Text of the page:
In her definitive study of Orthodoxy in America between the years of 1880 and 1945, Jenna Weissman Joselit notes:
What animated and sustained that experience was not a lasting preoccupation with Jewish law (Halachah) or a collective nostalgia for the piety of an earlier, parental generation but rather an ongoing romance with modernity. Instead of shunning modernity, the interwar Orthodox embraced it, deferred to its strictures, and fashioned their institutions in accord with its dictates [p. 20].… Keeping outwardly distinctive practices to a minimum, Orthodox Jews of this era did not publicly demonstrate or proclaim their Orthodoxy. "It was certainly not a time when you showed your Judaism outside," related one rabbi. "It was a time when you kept your Judaism to yourself. There was no such thing as wearing a kippah on the street." The absence of distinctive dress was a hallmark of that era. [p. 21]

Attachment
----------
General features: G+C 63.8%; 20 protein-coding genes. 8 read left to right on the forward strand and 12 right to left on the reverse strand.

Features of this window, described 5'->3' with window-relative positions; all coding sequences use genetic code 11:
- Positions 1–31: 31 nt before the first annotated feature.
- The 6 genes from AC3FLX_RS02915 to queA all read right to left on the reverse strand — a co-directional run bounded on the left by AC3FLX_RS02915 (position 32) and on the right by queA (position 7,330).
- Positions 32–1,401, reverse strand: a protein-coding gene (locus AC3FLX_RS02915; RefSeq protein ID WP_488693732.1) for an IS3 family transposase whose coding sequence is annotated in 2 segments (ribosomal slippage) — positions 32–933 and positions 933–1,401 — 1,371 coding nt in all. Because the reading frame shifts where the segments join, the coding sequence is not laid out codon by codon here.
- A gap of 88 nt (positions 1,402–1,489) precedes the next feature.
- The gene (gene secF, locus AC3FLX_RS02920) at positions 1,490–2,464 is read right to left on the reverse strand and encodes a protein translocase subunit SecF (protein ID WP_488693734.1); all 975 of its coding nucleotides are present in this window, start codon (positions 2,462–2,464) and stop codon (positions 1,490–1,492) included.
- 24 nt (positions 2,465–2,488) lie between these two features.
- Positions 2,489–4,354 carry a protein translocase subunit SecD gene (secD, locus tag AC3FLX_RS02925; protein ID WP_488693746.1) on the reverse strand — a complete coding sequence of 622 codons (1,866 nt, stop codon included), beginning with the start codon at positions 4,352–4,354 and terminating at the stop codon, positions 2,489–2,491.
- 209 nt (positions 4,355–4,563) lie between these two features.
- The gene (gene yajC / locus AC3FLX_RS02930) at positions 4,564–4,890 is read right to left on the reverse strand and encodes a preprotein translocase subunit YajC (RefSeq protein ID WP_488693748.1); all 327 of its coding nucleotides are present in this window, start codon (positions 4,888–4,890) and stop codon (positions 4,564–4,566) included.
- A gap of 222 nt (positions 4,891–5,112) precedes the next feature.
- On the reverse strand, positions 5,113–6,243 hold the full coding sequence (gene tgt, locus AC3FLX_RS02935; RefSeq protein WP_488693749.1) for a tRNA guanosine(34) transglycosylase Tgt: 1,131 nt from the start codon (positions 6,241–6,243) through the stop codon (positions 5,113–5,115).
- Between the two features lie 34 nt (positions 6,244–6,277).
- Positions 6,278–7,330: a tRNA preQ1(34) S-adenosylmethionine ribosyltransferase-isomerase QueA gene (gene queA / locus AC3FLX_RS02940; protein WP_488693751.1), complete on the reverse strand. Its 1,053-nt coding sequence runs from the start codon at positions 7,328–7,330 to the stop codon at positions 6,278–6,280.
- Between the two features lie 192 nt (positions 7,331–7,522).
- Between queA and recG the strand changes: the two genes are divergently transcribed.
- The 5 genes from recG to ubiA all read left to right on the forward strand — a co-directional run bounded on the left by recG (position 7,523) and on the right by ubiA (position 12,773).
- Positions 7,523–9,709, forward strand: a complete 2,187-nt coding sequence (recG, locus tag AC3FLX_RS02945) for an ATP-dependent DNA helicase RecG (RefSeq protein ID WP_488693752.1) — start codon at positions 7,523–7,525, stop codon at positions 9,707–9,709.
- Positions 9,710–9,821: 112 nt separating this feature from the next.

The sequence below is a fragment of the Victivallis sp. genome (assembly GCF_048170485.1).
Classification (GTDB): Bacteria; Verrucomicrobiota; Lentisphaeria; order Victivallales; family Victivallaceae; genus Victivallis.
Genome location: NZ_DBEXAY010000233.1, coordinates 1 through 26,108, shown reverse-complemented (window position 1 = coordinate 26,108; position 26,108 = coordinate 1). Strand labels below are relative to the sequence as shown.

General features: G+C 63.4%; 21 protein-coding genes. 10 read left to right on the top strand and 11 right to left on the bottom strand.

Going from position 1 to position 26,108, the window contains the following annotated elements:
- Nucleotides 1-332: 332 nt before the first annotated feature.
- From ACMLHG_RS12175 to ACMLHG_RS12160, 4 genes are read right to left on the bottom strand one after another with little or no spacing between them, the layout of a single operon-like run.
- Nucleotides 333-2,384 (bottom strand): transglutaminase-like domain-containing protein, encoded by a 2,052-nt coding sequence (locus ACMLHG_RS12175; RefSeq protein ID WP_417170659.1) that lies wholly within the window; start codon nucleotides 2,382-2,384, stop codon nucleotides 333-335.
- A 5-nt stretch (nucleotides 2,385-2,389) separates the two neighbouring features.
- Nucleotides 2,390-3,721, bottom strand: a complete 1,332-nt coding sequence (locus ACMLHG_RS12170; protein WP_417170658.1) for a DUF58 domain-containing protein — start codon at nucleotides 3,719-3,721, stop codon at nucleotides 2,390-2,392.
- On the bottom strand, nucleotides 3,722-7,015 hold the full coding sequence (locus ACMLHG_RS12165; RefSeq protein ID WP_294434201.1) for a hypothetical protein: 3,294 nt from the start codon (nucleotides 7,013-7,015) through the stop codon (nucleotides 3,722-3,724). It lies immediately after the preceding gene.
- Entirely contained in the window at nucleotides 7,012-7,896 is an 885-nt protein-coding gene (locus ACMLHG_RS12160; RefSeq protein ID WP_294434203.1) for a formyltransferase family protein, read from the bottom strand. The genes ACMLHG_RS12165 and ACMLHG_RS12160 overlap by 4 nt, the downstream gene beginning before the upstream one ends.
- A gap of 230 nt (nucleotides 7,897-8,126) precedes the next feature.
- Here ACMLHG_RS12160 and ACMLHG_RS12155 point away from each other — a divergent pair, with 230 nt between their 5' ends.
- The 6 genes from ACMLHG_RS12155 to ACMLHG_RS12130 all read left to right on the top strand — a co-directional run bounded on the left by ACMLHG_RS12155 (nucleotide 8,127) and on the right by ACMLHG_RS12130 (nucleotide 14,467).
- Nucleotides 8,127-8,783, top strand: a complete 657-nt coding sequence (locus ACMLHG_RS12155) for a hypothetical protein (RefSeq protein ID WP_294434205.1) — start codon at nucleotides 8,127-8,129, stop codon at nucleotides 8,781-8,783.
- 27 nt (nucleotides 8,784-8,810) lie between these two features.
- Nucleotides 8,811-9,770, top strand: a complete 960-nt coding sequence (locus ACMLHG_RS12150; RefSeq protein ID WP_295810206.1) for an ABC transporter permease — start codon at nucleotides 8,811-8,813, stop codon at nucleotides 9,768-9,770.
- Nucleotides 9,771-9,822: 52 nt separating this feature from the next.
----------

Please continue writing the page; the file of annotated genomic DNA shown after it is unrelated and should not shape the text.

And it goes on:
In the same book, in her chapter on women, "The Jewish Priestess and Ritual: The Sacred Life of American Orthodox Women," the issue of hair covering for the married woman, is not even mentioned.
He wanted to supplant the widespread aversion to appearing different and "too Jewish" with a strong sense of identity and prideIt was against this backdrop that the seventh Lubavitcher Rebbe, Rabbi Menachem Mendel Schneerson, of righteous memory, assumed the mantle of leadership in 1950. By the time of the Second World War, the Lubavitch presence in America was relatively small and depleted, like so many other Chassidic groups. Since there were hardly any young women within the Lubavitch movement in those days, many of the young Chassidim married women from "American" Orthodox homes where the tenets of hair covering were honored more in the breach than in the observance. Even the young women who came with their Chassidic families from Russia were not all committed to this observance, which had declined under the Communist regime.